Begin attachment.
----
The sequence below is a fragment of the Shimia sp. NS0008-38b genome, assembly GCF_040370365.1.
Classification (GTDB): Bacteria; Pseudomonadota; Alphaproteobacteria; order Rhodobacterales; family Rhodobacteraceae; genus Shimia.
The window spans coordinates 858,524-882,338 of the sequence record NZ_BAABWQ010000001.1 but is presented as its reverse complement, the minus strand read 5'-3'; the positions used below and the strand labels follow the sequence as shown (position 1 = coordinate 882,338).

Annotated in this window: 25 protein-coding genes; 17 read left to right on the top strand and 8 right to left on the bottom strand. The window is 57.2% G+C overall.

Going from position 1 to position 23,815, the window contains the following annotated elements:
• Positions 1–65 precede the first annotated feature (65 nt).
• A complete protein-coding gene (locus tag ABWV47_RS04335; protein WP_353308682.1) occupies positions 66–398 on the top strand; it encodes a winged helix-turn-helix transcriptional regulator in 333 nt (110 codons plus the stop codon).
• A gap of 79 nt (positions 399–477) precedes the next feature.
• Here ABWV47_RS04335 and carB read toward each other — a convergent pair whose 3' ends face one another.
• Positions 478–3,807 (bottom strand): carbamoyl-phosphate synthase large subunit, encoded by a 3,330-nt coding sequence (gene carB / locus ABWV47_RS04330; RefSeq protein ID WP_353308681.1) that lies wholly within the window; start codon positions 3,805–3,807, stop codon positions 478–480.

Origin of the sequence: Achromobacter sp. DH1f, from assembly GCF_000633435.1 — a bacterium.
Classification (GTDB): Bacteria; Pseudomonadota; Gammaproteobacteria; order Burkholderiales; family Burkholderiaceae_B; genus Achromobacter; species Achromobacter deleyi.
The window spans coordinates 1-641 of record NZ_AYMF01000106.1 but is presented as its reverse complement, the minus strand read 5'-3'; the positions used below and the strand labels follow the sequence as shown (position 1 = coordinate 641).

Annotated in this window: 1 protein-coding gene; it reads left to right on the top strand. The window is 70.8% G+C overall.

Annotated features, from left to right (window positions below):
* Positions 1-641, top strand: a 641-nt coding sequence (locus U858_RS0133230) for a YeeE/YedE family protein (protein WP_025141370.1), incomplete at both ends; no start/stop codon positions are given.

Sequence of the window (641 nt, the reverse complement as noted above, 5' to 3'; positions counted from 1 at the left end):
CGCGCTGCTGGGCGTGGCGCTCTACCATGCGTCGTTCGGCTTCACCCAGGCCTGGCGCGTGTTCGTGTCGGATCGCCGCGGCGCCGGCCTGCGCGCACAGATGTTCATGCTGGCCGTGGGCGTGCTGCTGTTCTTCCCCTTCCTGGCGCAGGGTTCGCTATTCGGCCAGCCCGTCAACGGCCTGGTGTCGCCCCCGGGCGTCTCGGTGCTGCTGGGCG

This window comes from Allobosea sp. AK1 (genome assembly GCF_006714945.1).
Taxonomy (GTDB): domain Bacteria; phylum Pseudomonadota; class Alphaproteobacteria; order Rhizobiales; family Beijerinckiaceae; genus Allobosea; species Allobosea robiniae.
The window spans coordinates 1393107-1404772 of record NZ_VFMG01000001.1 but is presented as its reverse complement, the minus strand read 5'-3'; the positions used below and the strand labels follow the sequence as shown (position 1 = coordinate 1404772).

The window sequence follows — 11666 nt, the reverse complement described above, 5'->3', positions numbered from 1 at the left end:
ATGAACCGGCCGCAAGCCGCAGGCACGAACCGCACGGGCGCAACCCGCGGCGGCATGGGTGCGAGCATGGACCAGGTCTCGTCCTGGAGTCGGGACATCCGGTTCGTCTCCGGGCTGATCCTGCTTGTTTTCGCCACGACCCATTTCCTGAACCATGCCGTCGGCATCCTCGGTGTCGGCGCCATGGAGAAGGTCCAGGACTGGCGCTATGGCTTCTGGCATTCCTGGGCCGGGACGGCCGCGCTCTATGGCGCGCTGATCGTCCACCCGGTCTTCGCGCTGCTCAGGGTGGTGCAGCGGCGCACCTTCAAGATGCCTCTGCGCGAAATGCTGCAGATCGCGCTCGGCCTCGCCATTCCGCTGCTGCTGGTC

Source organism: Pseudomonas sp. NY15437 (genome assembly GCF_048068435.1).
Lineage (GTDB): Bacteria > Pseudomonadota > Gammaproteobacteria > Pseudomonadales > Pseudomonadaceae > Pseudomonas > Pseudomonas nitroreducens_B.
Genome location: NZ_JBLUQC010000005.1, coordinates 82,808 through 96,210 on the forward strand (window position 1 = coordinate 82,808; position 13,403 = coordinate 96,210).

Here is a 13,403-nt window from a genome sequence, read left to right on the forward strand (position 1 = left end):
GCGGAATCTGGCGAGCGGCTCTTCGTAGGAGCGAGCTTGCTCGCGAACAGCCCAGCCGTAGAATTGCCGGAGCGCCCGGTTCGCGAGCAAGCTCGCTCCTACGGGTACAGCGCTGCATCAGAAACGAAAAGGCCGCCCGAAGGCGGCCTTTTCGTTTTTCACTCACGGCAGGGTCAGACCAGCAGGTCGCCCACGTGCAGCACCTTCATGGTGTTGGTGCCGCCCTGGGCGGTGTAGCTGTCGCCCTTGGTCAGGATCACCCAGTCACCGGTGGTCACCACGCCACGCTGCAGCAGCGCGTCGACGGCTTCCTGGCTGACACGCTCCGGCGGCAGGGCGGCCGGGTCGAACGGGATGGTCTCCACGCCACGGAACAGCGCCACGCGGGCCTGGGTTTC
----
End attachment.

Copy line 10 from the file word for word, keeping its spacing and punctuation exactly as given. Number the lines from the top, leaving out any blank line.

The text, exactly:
• Positions 478–3,807 (bottom strand): carbamoyl-phosphate synthase large subunit, encoded by a 3,330-nt coding sequence (gene carB / locus ABWV47_RS04330; RefSeq protein ID WP_353308681.1) that lies wholly within the window; start codon positions 3,805–3,807, stop codon positions 478–480.